The Internet tax issue is not as hot and sexy as it was a few years back, but we can still give it a big KISS (Keep it Simple Stupid). Yesterday’s hearing of the Senate Finance Committee shows that there is still some thunderous passion over taxing the ‘Net. The hearing–consisting of two full panels of witnesses, one devoted to sales tax and another toward the business activity tax–featured state tax collectors and offline companies versus online companies and direct marketers. The legislative thrust of the one panel related to sales taxes is S. 2152, a bill introduced by Senator Michael Enzi.
The hearing revealed that the Streamlined Sales Tax Project (the SSTP, an attempt to make sales taxes more easily collectable by out-of-state sellers), just isn’t simple enough. In particular, I’ll direct TLF readers to the informative (and anti-SSTP) testimony of George Isaacson, tax counsel for the Direct Marketing Association.
The uninitiated can easily be caught up by all the different arguments advanced by proponents for the SSTP. Supporters say that a system that allows remote sellers to evade collecting sales tax from consumers hurts state tax revenues and is unfair to offline “Main Street” retailers that may have higher prices because they do have to collect the tax. But fortunately, while this high-tech debate may be fashioned by the seemingly borderless jurisdiction of digital networks, the old fashioned U.S. Constitution has something to say about this form of interstate commerce. A little background is required though.
According to the Quill decision, the commerce clause requires that there be a sufficient connection between the taxing authority and the person burdened by the tax (a “substantial nexus” in the words of the Supreme Court). This constitutional requirement has in practice meant that, for commerce clause purposes, a nexus requires that a seller have a physical presence in a state before it can be obligated to collect a sales tax for that state. I intentionally mean to differentiate the commerce clause from the Constitution’s due process clause, which also requires a nexus between a state before it can exert authority over a person. In Quill, the court, albeit somewhat confusingly, said that for where due process is concerned, a nexus means minimum contacts but does not require a physical presence.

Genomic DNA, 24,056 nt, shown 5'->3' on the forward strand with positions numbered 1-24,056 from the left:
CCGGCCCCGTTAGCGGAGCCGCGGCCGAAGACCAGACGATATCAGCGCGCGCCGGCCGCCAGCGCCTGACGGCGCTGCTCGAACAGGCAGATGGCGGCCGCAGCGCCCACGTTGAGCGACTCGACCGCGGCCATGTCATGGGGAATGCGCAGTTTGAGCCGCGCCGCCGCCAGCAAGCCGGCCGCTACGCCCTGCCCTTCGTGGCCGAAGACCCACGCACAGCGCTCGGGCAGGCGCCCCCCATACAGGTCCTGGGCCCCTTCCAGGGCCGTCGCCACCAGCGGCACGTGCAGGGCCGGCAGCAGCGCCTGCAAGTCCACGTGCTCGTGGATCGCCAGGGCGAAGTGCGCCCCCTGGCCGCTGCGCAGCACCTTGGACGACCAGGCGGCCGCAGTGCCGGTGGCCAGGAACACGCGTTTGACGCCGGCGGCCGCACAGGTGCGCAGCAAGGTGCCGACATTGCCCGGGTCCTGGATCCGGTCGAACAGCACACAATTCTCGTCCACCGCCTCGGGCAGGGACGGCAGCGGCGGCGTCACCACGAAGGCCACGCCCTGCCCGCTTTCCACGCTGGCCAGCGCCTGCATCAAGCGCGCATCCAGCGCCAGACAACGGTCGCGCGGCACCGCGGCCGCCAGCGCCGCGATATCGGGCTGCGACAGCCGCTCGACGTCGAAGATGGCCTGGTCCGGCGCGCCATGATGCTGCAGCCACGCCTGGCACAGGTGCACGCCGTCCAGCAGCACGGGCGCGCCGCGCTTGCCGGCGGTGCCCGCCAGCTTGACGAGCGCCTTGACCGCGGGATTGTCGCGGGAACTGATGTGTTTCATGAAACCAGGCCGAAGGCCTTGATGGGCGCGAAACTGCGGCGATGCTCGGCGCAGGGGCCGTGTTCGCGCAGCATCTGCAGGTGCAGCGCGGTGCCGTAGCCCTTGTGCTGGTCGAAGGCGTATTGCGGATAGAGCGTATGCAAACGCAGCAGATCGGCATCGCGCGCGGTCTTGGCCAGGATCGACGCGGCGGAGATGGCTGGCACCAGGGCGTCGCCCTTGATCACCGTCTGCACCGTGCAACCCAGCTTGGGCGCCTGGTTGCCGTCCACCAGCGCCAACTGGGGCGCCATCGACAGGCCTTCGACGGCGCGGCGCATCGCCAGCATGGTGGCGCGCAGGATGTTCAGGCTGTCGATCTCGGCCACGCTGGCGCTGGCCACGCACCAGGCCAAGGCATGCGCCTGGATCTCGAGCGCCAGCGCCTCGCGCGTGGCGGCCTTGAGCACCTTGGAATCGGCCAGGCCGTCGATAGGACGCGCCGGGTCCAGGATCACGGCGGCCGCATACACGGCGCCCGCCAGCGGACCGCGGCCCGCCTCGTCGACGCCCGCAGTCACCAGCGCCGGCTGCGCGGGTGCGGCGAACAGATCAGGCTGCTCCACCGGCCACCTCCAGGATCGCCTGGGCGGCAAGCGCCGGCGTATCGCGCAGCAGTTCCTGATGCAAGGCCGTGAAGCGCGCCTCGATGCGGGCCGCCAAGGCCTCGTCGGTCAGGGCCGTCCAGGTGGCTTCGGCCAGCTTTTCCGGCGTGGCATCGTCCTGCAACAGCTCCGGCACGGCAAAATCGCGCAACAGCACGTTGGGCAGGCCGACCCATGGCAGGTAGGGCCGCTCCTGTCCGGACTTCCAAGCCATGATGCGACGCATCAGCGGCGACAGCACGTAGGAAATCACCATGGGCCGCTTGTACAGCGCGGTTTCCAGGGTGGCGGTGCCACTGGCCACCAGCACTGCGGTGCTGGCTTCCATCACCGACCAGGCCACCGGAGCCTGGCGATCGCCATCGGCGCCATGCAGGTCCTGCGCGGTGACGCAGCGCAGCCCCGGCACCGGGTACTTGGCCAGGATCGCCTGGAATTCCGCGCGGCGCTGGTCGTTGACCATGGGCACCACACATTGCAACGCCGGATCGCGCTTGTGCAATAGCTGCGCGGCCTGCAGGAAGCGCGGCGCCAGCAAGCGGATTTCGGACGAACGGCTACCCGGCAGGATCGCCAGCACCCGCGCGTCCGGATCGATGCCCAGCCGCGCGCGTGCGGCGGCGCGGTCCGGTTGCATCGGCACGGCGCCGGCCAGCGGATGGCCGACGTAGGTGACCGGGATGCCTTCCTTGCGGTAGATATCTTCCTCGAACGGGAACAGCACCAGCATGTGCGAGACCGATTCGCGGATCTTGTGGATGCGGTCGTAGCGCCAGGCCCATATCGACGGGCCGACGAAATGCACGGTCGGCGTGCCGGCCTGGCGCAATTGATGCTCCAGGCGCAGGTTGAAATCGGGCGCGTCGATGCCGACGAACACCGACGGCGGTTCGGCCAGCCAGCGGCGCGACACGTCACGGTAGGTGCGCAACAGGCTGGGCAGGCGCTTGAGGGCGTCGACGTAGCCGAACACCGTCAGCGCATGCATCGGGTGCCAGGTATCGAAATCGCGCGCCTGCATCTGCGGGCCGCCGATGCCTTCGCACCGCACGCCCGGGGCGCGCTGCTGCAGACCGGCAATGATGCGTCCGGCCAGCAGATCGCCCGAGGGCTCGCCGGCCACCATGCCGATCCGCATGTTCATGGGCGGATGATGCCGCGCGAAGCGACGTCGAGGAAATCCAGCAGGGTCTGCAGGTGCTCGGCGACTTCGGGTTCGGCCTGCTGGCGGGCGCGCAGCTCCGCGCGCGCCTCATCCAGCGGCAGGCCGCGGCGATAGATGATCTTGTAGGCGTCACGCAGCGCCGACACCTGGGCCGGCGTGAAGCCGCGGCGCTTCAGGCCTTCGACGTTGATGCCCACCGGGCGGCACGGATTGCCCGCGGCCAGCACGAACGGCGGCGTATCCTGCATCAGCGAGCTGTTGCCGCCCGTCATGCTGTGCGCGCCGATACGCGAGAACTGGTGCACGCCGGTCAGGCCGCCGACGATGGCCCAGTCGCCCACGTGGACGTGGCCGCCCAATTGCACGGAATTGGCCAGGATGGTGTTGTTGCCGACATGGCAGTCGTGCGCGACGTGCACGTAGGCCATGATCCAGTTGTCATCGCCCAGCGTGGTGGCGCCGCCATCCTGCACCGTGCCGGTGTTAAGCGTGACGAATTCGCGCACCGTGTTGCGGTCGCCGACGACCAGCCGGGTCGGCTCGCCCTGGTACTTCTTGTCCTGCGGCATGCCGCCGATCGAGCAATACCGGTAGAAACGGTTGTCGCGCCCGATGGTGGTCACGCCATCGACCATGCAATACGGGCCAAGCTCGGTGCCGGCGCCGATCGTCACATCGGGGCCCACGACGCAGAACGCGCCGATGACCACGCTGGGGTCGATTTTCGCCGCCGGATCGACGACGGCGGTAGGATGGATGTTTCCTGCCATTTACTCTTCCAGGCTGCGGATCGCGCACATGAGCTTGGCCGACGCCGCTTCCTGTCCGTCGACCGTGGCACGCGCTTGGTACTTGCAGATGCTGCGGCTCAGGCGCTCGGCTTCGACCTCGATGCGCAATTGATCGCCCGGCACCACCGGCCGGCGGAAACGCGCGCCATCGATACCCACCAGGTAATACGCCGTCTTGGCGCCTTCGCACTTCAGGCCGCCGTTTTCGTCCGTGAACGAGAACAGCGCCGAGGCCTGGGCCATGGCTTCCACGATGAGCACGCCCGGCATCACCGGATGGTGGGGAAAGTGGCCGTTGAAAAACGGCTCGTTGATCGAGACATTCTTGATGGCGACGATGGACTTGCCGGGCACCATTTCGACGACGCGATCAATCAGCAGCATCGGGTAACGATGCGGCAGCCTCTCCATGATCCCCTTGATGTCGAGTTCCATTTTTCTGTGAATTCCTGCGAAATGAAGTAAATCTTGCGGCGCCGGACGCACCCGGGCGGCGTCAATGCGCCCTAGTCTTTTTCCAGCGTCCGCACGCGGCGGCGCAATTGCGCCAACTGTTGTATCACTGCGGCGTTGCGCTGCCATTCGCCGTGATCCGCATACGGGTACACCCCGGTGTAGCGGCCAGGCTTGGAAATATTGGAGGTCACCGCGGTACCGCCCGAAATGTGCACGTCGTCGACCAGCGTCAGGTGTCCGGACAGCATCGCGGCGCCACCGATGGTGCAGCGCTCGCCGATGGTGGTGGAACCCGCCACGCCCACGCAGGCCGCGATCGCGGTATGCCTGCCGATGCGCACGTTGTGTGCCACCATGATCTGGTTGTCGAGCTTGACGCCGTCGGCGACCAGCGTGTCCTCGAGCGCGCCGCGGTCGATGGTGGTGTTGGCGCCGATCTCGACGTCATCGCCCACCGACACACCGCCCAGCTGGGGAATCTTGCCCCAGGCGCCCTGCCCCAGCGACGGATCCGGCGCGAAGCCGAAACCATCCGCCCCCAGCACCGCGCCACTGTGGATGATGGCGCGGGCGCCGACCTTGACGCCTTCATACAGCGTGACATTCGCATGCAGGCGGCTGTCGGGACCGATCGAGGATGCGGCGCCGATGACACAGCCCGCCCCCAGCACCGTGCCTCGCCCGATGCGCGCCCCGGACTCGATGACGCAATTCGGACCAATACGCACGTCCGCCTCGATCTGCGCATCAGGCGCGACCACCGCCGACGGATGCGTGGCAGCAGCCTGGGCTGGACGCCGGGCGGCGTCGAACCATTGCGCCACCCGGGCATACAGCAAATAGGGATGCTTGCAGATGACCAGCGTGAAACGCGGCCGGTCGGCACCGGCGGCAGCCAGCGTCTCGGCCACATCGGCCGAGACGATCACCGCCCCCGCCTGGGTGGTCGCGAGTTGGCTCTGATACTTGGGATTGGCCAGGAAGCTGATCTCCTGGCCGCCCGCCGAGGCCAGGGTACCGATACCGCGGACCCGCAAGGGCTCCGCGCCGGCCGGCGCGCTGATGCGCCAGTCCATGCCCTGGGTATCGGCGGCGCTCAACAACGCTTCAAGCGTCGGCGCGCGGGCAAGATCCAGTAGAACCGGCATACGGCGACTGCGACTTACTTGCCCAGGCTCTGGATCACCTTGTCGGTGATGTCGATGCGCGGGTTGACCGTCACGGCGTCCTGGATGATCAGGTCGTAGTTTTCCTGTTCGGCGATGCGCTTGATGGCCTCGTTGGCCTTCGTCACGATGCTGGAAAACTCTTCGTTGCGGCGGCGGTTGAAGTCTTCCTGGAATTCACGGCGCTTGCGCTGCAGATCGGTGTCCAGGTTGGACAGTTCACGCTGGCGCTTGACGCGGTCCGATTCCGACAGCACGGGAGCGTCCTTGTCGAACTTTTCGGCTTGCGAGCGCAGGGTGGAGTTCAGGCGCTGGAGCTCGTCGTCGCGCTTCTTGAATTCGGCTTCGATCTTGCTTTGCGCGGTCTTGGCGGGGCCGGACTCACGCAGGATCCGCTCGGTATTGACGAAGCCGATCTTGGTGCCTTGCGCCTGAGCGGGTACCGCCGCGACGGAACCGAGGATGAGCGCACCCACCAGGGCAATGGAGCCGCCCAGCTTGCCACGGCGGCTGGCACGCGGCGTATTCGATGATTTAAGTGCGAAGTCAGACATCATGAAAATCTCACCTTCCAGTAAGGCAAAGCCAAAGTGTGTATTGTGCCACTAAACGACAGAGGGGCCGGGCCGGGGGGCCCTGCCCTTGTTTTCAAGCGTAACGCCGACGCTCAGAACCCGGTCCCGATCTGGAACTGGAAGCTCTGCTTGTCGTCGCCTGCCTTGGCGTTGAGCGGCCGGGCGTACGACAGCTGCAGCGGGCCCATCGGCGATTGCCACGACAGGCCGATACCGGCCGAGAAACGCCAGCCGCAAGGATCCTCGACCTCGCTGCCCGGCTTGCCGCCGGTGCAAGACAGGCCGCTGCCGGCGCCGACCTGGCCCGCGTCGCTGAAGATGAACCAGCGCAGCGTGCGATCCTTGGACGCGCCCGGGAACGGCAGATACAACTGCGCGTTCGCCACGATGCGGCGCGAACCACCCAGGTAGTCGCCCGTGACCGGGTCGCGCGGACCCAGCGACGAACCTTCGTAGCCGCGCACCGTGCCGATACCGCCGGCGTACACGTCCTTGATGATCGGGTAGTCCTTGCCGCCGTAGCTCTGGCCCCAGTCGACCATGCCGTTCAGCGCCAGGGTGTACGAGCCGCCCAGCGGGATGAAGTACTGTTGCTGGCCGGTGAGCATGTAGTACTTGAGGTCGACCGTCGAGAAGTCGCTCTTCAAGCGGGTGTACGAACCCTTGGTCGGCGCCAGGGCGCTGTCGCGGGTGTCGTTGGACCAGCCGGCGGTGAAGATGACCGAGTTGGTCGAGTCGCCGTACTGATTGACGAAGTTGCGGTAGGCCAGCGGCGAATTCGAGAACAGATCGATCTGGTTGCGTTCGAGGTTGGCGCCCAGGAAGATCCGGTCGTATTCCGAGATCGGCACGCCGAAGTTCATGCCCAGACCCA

So essentially a physical presence is just a proxy for establishing when a sales tax collection requirement does not unduly burden interstate commerce. By making the nature and rate for various sales taxes of participating states more coherent, the SSTP is meant to change that proxy. It seeks to persuade Congress to allow states to force remote sellers to collect and remit sales taxes based on a simplification of the sales tax code that reduces the burden on interstate commerce. The legislative answer to the SSTP is S. 2152.
Yet Congress should insist on greater simplification. The SSTP’s simplification aim is warranted, but until states adopt a “one rate per state” and establish uniform definitions for taxable and exempt products, include a small business exemption, and don’t force companies in non-participating states to collect and remit sales taxes to participating states, Congress should kiss S.2152 goodbye.